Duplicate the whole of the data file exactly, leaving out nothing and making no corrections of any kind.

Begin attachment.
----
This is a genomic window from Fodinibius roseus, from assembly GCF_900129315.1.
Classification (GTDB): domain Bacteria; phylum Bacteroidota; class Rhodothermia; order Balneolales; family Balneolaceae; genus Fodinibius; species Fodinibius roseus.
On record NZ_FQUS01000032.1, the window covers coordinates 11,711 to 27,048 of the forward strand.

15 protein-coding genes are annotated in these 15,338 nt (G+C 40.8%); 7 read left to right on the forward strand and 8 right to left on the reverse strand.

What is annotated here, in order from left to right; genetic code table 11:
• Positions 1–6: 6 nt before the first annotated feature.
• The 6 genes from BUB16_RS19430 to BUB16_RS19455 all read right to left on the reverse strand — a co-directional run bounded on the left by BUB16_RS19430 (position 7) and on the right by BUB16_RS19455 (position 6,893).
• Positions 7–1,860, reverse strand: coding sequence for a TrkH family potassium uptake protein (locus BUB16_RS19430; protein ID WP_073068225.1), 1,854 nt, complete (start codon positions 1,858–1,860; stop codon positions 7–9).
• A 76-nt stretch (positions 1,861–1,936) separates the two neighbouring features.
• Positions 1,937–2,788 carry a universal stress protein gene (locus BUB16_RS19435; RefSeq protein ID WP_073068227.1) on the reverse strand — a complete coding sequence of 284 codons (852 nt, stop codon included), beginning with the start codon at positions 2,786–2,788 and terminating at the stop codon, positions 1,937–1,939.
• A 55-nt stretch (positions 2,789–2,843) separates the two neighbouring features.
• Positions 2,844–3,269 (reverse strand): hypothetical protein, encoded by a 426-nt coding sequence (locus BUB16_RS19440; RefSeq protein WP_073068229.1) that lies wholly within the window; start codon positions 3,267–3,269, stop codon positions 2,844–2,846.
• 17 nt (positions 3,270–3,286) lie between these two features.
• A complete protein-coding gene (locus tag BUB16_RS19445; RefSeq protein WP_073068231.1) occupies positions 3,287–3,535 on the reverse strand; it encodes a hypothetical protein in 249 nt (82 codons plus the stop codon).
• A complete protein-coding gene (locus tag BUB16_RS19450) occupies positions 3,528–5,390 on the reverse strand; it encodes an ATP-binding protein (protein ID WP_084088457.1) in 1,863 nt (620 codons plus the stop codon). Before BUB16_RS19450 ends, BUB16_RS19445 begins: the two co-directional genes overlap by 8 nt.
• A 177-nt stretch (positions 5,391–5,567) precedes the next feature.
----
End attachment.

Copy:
This is a genomic window from Fodinibius roseus, from assembly GCF_900129315.1.
Classification (GTDB): domain Bacteria; phylum Bacteroidota; class Rhodothermia; order Balneolales; family Balneolaceae; genus Fodinibius; species Fodinibius roseus.
On record NZ_FQUS01000032.1, the window covers coordinates 11,711 to 27,048 of the forward strand.

15 protein-coding genes are annotated in these 15,338 nt (G+C 40.8%); 7 read left to right on the forward strand and 8 right to left on the reverse strand.

What is annotated here, in order from left to right; genetic code table 11:
• Positions 1–6: 6 nt before the first annotated feature.
• The 6 genes from BUB16_RS19430 to BUB16_RS19455 all read right to left on the reverse strand — a co-directional run bounded on the left by BUB16_RS19430 (position 7) and on the right by BUB16_RS19455 (position 6,893).
• Positions 7–1,860, reverse strand: coding sequence for a TrkH family potassium uptake protein (locus BUB16_RS19430; protein ID WP_073068225.1), 1,854 nt, complete (start codon positions 1,858–1,860; stop codon positions 7–9).
• A 76-nt stretch (positions 1,861–1,936) separates the two neighbouring features.
• Positions 1,937–2,788 carry a universal stress protein gene (locus BUB16_RS19435; RefSeq protein ID WP_073068227.1) on the reverse strand — a complete coding sequence of 284 codons (852 nt, stop codon included), beginning with the start codon at positions 2,786–2,788 and terminating at the stop codon, positions 1,937–1,939.
• A 55-nt stretch (positions 2,789–2,843) separates the two neighbouring features.
• Positions 2,844–3,269 (reverse strand): hypothetical protein, encoded by a 426-nt coding sequence (locus BUB16_RS19440; RefSeq protein WP_073068229.1) that lies wholly within the window; start codon positions 3,267–3,269, stop codon positions 2,844–2,846.
• 17 nt (positions 3,270–3,286) lie between these two features.
• A complete protein-coding gene (locus tag BUB16_RS19445; RefSeq protein WP_073068231.1) occupies positions 3,287–3,535 on the reverse strand; it encodes a hypothetical protein in 249 nt (82 codons plus the stop codon).
• A complete protein-coding gene (locus tag BUB16_RS19450) occupies positions 3,528–5,390 on the reverse strand; it encodes an ATP-binding protein (protein ID WP_084088457.1) in 1,863 nt (620 codons plus the stop codon). Before BUB16_RS19450 ends, BUB16_RS19445 begins: the two co-directional genes overlap by 8 nt.
• A 177-nt stretch (positions 5,391–5,567) precedes the next feature.